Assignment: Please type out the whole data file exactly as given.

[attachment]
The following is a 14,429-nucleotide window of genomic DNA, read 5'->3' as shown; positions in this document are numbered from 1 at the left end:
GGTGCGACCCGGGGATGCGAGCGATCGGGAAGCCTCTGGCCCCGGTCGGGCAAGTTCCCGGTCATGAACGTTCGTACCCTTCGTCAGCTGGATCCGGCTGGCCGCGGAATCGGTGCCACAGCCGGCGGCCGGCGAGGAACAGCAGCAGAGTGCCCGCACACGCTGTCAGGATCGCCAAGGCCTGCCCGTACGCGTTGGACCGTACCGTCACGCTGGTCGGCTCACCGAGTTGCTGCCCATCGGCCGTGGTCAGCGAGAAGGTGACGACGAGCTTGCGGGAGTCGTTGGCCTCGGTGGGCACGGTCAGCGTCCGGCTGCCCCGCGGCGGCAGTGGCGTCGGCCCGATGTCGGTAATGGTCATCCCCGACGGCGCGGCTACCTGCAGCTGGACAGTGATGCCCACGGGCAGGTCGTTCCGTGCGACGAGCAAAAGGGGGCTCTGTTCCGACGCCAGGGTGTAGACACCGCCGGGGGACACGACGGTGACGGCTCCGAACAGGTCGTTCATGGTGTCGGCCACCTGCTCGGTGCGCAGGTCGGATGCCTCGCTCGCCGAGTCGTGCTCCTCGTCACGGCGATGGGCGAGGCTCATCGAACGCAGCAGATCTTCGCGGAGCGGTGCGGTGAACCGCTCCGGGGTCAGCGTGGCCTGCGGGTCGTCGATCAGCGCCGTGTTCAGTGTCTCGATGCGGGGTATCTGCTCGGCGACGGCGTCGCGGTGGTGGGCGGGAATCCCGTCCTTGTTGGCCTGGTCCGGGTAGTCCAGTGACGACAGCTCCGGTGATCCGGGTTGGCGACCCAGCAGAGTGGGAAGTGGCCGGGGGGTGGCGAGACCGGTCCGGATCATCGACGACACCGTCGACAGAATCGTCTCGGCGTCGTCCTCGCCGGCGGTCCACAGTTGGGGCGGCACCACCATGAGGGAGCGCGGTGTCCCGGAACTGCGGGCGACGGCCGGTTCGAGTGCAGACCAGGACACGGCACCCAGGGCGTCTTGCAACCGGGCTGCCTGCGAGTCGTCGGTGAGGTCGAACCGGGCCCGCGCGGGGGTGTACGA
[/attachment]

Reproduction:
The following is a 14,429-nucleotide window of genomic DNA, read 5'->3' as shown; positions in this document are numbered from 1 at the left end:
GGTGCGACCCGGGGATGCGAGCGATCGGGAAGCCTCTGGCCCCGGTCGGGCAAGTTCCCGGTCATGAACGTTCGTACCCTTCGTCAGCTGGATCCGGCTGGCCGCGGAATCGGTGCCACAGCCGGCGGCCGGCGAGGAACAGCAGCAGAGTGCCCGCACACGCTGTCAGGATCGCCAAGGCCTGCCCGTACGCGTTGGACCGTACCGTCACGCTGGTCGGCTCACCGAGTTGCTGCCCATCGGCCGTGGTCAGCGAGAAGGTGACGACGAGCTTGCGGGAGTCGTTGGCCTCGGTGGGCACGGTCAGCGTCCGGCTGCCCCGCGGCGGCAGTGGCGTCGGCCCGATGTCGGTAATGGTCATCCCCGACGGCGCGGCTACCTGCAGCTGGACAGTGATGCCCACGGGCAGGTCGTTCCGTGCGACGAGCAAAAGGGGGCTCTGTTCCGACGCCAGGGTGTAGACACCGCCGGGGGACACGACGGTGACGGCTCCGAACAGGTCGTTCATGGTGTCGGCCACCTGCTCGGTGCGCAGGTCGGATGCCTCGCTCGCCGAGTCGTGCTCCTCGTCACGGCGATGGGCGAGGCTCATCGAACGCAGCAGATCTTCGCGGAGCGGTGCGGTGAACCGCTCCGGGGTCAGCGTGGCCTGCGGGTCGTCGATCAGCGCCGTGTTCAGTGTCTCGATGCGGGGTATCTGCTCGGCGACGGCGTCGCGGTGGTGGGCGGGAATCCCGTCCTTGTTGGCCTGGTCCGGGTAGTCCAGTGACGACAGCTCCGGTGATCCGGGTTGGCGACCCAGCAGAGTGGGAAGTGGCCGGGGGGTGGCGAGACCGGTCCGGATCATCGACGACACCGTCGACAGAATCGTCTCGGCGTCGTCCTCGCCGGCGGTCCACAGTTGGGGCGGCACCACCATGAGGGAGCGCGGTGTCCCGGAACTGCGGGCGACGGCCGGTTCGAGTGCAGACCAGGACACGGCACCCAGGGCGTCTTGCAACCGGGCTGCCTGCGAGTCGTCGGTGAGGTCGAACCGGGCCCGCGCGGGGGTGTACGA